Tropes have staying power because they bring up something primal in us. The concept of Faerie depends utterly on a vision of beauty and power unattached to any code of morality. The fairy folk belong neither to heaven nor hell, but they pay a tithe to hell, and it is perilous to know them or to see their beauty.

Of course, one of the problems with a trope is that writers love to blur their edges. After a hundred urban fantasies featuring the Fair Folk, they start to seem pretty tame; kind of like glittery vampires who only eat Bambi.

So that makes Holly Black’s forthcoming novel a welcome change. She’s gone back to the root of the trope — a world in which Fairies are mad, bad, dangerous to know, and beautiful beyond imagining, and only an idiot or a fool tries to bargain with them.

So there is a town where people know how to protect themselves from the Fair Folk (though tourists are often not so lucky), a town that has its own Sleeping Beauty, a fairy prince encased in glass, a place where a girl who dreams of being a knight may just find her wish fulfilled. A place where you need to be careful what you wish for.

That is the world of The Darkest Part of the Forest, and it’s well worth a visit, if only because in this book the primal trope wakes up and gives a Tarzan yell.

I got the advance review copy of this book at Book Expo America, and have no other connection with the author. The Darkest Part of the Forest will be published in January, 2015.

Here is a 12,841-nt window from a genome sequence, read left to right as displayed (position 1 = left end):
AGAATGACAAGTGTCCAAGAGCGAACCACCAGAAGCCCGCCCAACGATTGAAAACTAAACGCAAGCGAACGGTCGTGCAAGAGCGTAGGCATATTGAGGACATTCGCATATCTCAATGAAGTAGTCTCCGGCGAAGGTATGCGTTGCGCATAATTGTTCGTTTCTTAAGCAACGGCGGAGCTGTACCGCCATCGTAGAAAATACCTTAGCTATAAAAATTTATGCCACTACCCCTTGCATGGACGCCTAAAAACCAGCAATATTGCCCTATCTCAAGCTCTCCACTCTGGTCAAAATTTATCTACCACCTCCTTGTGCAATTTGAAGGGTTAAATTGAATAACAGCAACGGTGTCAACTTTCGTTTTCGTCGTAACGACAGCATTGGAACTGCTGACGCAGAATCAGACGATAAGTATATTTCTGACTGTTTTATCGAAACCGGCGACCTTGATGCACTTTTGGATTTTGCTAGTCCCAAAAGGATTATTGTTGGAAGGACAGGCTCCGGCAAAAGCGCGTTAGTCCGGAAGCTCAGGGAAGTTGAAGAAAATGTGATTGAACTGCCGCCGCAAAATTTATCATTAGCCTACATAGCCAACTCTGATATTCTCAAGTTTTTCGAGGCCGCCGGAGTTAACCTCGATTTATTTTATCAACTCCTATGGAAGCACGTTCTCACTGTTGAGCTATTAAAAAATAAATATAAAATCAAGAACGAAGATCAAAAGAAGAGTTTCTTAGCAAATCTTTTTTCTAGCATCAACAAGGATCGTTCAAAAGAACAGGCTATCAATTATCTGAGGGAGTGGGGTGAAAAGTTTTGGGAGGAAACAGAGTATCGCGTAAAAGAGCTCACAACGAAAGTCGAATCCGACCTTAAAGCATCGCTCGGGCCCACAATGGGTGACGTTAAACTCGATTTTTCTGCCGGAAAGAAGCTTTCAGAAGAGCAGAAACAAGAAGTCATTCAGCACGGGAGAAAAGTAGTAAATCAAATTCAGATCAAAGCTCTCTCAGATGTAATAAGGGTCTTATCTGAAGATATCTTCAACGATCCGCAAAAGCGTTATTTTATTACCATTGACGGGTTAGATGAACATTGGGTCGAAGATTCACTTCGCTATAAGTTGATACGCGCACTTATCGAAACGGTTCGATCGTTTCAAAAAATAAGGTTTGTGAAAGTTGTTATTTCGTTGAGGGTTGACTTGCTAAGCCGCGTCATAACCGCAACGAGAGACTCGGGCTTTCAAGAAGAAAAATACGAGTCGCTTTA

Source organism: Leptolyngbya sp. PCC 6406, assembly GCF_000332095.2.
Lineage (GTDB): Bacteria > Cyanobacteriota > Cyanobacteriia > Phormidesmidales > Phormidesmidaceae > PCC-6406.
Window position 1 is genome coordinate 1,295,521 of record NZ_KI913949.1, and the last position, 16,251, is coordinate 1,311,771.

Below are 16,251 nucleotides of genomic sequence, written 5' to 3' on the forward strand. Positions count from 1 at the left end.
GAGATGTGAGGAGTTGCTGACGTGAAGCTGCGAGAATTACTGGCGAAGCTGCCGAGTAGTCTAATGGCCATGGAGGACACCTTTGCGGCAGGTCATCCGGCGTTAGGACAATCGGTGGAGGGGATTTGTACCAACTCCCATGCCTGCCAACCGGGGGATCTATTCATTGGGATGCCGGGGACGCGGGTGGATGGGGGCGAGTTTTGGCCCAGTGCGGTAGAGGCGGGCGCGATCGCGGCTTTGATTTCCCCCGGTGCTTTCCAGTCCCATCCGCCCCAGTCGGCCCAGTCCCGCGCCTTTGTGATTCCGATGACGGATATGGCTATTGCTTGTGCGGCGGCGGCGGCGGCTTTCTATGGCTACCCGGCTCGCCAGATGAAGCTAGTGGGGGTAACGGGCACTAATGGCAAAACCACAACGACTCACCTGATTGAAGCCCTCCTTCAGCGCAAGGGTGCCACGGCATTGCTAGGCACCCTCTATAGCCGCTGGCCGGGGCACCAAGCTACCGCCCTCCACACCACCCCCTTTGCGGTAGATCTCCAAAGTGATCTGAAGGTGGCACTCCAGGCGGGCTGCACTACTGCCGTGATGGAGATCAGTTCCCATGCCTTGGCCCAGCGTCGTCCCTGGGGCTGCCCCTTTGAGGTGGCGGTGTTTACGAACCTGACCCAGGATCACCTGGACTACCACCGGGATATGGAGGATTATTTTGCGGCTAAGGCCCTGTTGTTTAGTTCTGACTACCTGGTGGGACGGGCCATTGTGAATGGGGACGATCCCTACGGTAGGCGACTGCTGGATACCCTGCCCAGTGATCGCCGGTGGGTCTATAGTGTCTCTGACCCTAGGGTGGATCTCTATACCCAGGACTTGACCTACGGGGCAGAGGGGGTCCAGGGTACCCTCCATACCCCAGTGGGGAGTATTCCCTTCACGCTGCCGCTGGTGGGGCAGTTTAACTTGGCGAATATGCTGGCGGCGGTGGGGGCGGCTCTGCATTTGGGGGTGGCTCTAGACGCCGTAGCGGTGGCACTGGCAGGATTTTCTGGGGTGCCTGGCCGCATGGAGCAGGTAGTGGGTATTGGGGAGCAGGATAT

Rachel Hawkins, School Spirits

She’s been raised to hunt monsters. But when Izzy nearly gets killed by a vampire, her mother decides she needs to try something simple and easy for a change. Like handle a simple school haunting. At a high school. Which means enrolling as a student.

School? What’s school, when you’re ten kinds of ninja. Should be a piece of cake.

Not.

This is a fast, fun read, and if you’re wanting what this book promises, it delivers.

The girl’s name is Isolde. Mom is Aislinn. Pronounced Ashleen. There’s a wizard trapped in a mirror, a witch raising the dead, a wild party with a police raid.

Naturally she falls in love. With a high school student. And doesn’t want to leave.

I’ll classify this one as around a three out of five. It’s fun, if a bit too much of a perfect tongue-in-cheek romp down a bunch of urban fantasy tropes. Definitely worth a read.

(I got this book from the local library. I have no connection with author or publisher.)

Aurelio Voltaire, Call of the Jersey Devil

A lot of people are going to love this book. (Of course, that does mean that there will be others who won’t get it.) So here’s why!